Wildcats In The FirehouseLocal DIY band renovates historic landmark and saves a scene

I’ve spent the last decade of my life skulking around the fringes of grungy clubs and other rock-type hidey-holes in this town and more than a few other burgs, and one of the few things I never get tired of seeing is the transformative power that a stage and an audience can have on even the most unassuming misfit. There’s nothing like seeing an individual so uncomfortable in his own skin that you start squirming in yours step up to a beer-soaked microphone and turn into the momentary god of the room. The sad thing is, it’s a dying miracle. As popular media becomes ever more over-produced and even Youtube becomes the domain of the beautiful people, the dirty stages of your local dives may be the last space available for real people to make a glorious noise.

Wildcats In The Firehouse

Fire House operator and tenant Nathan Barrett lets out his inner wildcat. Photo by Matthew Waine.

Not that you should expect to have your expectations blown away at the drop of a hat. There’s plenty of crap out there for consumption, too, but I’d slog through all the mediocre shows you can throw at me if it meant I got to see one that made me shout, one that reminded me why I started haunting these spots in the first place. DIY venues used to be great places in Birmingham to mine for this kind of an experience, but sadly two of the best we had, Cave 9 and Greencup Books, both folded in the great music collapse of ’09 that took out City Stages, the Heritage Festival and Beta Fest.

But this isn’t a story about destruction or loss, it’s a story about renewal. Like so many underground efforts, the DIY community here refuses to die. As each venue closes or gets shuts down, the community regroups and moves on. So it has been and so it shall always be, so it was only a matter of time before a new venue surfaced to carry the torch. Sure enough, a stone’s throw from Avondale Park, the heart of DIY beats once again in the historic walls of the Spring Street Fire House.

Built in 1890 to house the horse-drawn fire trucks of the day, the two-story red brick structure at 412 41st St. South has a quaint charm. Its painted red doors recall the colorful trappings of a small-town station, and the old railroad carts behind the building have been converted into garden beds by the current tenants and venue operators Nathan Barrett and Eric Wallace. That’s right, after they acquired the building Barrett and Wallace renovated the second floor and moved in. “One of the coolest things about doing this is getting to say ‘This band is playing at my house.’ That’s really fun,” Barrett says. “It does affect what we do. I try to be very conscious about not overbooking. Ideally we want to do eight shows a month, though this summer we’re doing more, closer to 12.”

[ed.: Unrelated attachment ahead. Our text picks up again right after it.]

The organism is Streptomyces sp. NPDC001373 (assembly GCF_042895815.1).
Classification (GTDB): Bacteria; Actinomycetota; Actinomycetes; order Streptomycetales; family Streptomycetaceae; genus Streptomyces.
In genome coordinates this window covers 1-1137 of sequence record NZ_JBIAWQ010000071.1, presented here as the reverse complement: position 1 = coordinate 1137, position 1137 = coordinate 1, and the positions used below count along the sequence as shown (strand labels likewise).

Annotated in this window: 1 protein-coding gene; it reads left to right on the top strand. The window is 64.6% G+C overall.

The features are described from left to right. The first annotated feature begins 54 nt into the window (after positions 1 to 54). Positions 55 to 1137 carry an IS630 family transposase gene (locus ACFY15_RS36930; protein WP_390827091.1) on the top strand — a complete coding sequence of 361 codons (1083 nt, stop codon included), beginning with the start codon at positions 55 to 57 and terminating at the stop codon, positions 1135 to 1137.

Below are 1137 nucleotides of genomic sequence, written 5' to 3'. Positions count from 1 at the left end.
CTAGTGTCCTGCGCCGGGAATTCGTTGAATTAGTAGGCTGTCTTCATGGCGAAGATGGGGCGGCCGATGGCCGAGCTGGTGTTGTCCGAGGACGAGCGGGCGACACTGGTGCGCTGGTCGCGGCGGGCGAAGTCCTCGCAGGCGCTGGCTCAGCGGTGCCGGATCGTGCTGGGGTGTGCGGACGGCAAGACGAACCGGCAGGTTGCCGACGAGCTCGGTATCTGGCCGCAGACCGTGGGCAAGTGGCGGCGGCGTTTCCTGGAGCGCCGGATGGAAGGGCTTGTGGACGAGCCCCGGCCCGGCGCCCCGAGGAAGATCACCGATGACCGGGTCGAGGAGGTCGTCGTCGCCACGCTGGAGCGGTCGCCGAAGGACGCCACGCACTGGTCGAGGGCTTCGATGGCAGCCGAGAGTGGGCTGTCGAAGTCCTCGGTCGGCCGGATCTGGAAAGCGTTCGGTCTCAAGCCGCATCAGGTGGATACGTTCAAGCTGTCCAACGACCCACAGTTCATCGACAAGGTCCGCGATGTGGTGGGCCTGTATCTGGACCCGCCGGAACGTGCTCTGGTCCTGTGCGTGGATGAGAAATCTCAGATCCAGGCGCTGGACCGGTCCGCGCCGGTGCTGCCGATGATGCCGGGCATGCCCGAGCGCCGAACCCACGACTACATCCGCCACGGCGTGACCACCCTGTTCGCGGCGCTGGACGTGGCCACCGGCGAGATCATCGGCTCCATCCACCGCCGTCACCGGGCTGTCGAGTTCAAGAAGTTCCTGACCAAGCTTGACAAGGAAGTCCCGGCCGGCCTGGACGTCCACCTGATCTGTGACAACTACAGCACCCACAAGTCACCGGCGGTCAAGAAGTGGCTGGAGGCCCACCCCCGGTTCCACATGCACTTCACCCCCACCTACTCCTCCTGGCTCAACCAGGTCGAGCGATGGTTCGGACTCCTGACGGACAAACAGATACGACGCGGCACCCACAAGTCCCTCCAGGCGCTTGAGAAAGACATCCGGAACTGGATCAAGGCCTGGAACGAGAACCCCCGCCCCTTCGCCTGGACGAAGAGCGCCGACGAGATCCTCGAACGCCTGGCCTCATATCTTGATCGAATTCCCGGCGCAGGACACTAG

Nathan is also the lead singer of local band Wildcat Revival, and I jumped at a recent opportunity to see him perform on his home turf. The usual crowd of pierced and tattooed youth were already milling around the entrance waiting for the show to begin and looking mildly out of place. I find Barrett and ask him if he has trouble getting good turnout. “The community is in a weird place right now because Cave 9 shut down, and everybody got older, so all those kids from Cave 9 got uprooted and now they’re of age so we lost some of them,” he says. “How to get new kids to come is the great debate. It’s important to reach the people we want to reach and to get them here, but is that worth risking being exposed to the people who don’t understand what we’re doing. My band has toured for five years on and off, enough to know a lot of these places around the country disappear fast. Just knowing that makes me cautious about what I tell people, but just this week I made a Twitter and a Facebook page to start putting a little information out there.”

We cut our interview short because the first band’s sound check overpowers my microphone and I head to the nearby Parkside Café for some adult refreshment. When I return, Wildcat Revival is taking the stage, and people are beginning to push their way to the front of the room. Nathan grabs a microphone and turns his back to the audience as the band begins to churn, and there among the peeling plaster and bare-light-bulb ambiance my wish comes true. The sober and earnest intellectual who answered my questions moments ago is beginning his transformation into a snarling, frenetic dynamo. I can’t understand a word he’s saying, but it doesn’t matter because the energy emanating from him is as compelling as it is cathartic. He hunches over and spits his lyrics at the floor, he climbs the risers and yells out to the enthusiastic crowd, he flails about wildly. He is, in a word, alive. And so am I.

For more information and show listings for Spring Street Fire House visit www.myspace.com/springstreetfirehouse or email them at springstreetfirehouse@gmail.com.

Sam George is a staff writer for Birmingham Weekly, concerning himself with popular music and, increasingly, other topics. Send your comments to editor@bhamweekly.com.

Orig­i­nally printed in Birm­ing­ham Weekly on May 27, 2010.

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